Health and management documentation are critical for livestock producers
On a farm the to-do list may seem endless. Whether it is fence to fix, animals to vaccinate or hay to put up – the chores continue to multiply. With so much on a producer’s plate, he or she may not want to add another task. However, one management practice livestock experts recommend producers shouldn’t shrug off is maintaining herd records.
Thorough and accurate management and health records for any type of livestock operation gives producers tools and information to make informed management decisions. ‘“You can’t manage what you don’t measure!’ is quoted by many people and it is absolutely true,” Earl Ward, NE Area Livestock Specialist with Oklahoma State University Extension, said.
Ward encourages livestock producers to keep as many records as possible. “You may never go back and look at them, but they are there if you ever need to,” Ward added.
A good place to start is with individual identification. According to Ward, many producers do not have their animals individually identified. Therefore, for any operation the first step is to choose and implement a system to identify all animals. This can be accomplished through a tattoo, branding, ear tags or other methods.
Once producers have identified their animals, the next step would be to keep track of important records. For each operation the type of data and level of detail will vary. However, livestock specialists recommend a few “must-haves” and “would-be-nice-to-have” in record keeping.
Recording animal birthdays and deaths are important dates to keep. Experts also recommend recording vaccination information including the date given along with the product name and serial number. Some vaccinations may require a follow up booster, having the original shot date will help producers determine when to give the booster.
Next, note treatment medications by recording the product, serial number and withdrawal date of the medication. “When you are keeping records, you need to record not only the date you gave that shot, but what shot you gave,” Chelsey Kimbrough, Ph.D., livestock specialist with the University of Arkansas System’s Division of Agriculture, said. “So, you can always go back and read the label to check your withdrawal times and things of that nature.”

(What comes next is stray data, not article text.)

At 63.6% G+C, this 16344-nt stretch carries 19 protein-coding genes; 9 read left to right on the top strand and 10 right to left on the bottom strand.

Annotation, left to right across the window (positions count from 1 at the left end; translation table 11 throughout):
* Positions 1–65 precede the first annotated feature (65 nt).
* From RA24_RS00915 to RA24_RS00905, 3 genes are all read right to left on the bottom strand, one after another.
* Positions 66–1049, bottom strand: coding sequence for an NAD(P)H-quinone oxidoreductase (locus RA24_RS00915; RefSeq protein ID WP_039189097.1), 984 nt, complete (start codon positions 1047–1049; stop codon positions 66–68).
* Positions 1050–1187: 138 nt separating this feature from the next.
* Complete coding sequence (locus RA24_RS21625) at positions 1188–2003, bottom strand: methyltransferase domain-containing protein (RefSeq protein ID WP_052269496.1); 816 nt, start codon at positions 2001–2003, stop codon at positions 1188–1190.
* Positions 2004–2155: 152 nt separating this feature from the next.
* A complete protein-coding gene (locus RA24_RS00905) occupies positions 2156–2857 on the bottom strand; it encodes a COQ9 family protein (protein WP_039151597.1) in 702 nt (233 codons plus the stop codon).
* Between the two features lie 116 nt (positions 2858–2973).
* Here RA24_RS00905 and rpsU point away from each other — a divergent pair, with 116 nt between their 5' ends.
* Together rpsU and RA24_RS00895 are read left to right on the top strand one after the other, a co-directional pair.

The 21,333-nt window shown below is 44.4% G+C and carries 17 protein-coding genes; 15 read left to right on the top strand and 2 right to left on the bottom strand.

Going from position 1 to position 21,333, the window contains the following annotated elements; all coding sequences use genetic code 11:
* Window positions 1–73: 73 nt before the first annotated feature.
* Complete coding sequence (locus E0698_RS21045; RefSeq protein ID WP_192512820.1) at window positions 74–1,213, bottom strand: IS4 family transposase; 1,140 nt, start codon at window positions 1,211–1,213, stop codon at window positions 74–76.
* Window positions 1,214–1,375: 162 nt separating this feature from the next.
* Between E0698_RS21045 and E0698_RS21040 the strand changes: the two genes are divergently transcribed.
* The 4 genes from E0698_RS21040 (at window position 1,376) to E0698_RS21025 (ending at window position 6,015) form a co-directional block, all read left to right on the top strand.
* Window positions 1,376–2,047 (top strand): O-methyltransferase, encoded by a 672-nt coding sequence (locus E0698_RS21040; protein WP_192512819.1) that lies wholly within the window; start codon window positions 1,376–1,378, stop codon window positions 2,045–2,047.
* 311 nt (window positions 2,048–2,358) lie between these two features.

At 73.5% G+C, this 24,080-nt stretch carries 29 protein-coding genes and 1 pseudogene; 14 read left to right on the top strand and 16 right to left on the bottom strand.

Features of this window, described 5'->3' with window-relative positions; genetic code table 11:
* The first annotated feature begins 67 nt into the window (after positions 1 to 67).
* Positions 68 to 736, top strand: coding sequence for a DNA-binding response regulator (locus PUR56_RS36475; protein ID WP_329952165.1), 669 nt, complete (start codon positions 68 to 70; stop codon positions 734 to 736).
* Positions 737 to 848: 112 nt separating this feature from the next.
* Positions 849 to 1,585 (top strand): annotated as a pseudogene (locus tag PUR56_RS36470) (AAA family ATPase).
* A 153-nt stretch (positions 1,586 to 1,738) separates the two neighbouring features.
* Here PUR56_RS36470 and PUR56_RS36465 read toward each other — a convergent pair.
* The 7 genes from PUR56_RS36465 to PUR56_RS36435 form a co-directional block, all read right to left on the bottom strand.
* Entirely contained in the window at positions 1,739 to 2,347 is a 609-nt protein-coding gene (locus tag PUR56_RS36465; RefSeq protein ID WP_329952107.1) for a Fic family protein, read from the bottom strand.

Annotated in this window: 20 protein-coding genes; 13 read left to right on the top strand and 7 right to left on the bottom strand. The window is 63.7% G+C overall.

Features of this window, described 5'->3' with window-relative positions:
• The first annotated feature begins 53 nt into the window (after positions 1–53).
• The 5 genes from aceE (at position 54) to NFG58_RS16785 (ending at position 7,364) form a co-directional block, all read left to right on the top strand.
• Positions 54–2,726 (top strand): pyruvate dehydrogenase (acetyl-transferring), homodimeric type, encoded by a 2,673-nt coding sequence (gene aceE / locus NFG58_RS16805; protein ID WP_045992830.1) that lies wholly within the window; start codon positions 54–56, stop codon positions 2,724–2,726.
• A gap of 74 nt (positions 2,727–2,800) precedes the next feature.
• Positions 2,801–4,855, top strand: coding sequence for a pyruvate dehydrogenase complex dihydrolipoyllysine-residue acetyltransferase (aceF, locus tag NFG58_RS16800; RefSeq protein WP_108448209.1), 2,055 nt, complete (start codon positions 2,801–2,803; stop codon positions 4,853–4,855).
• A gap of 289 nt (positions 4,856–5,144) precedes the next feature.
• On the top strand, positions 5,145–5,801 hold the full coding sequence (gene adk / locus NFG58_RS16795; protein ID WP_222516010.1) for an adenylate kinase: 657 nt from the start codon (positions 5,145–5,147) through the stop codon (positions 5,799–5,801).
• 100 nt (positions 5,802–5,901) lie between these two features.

Other important health information to record focuses on reproductive data. This could include but not be limited to the number of cows exposed, the number of confirmed bred, the number calved and the number of weaned calves.
During breeding season document when the buck, ram or bull is turned out with females. When kids, lambs or calves start hitting the ground, if producers have the sire exposure information, then producers can determine bred dates. If the animal is later kidding, lambing or calving, then producers know the female missed a cycle or cycles.
The same holds true of cattle operations that utilize AI and then turn in a herd bull. If livestock producers know the AI date and cleanup bull exposure time frame, then depending on when the female calves, producers can determine if the calf is from AI or natural cover.
Another health aspect worth documenting is hoof trimming. If an animal on the farm continually requires its hooves trimmed, then producers may want to consider culling that animal.
Additionally, it is particularly important to keep up with deworming records in small ruminants due to the parasite resistance in sheep and goats. “If you are constantly deworming a specific animal, it is time to get rid of that animal,” Kimbrough advised.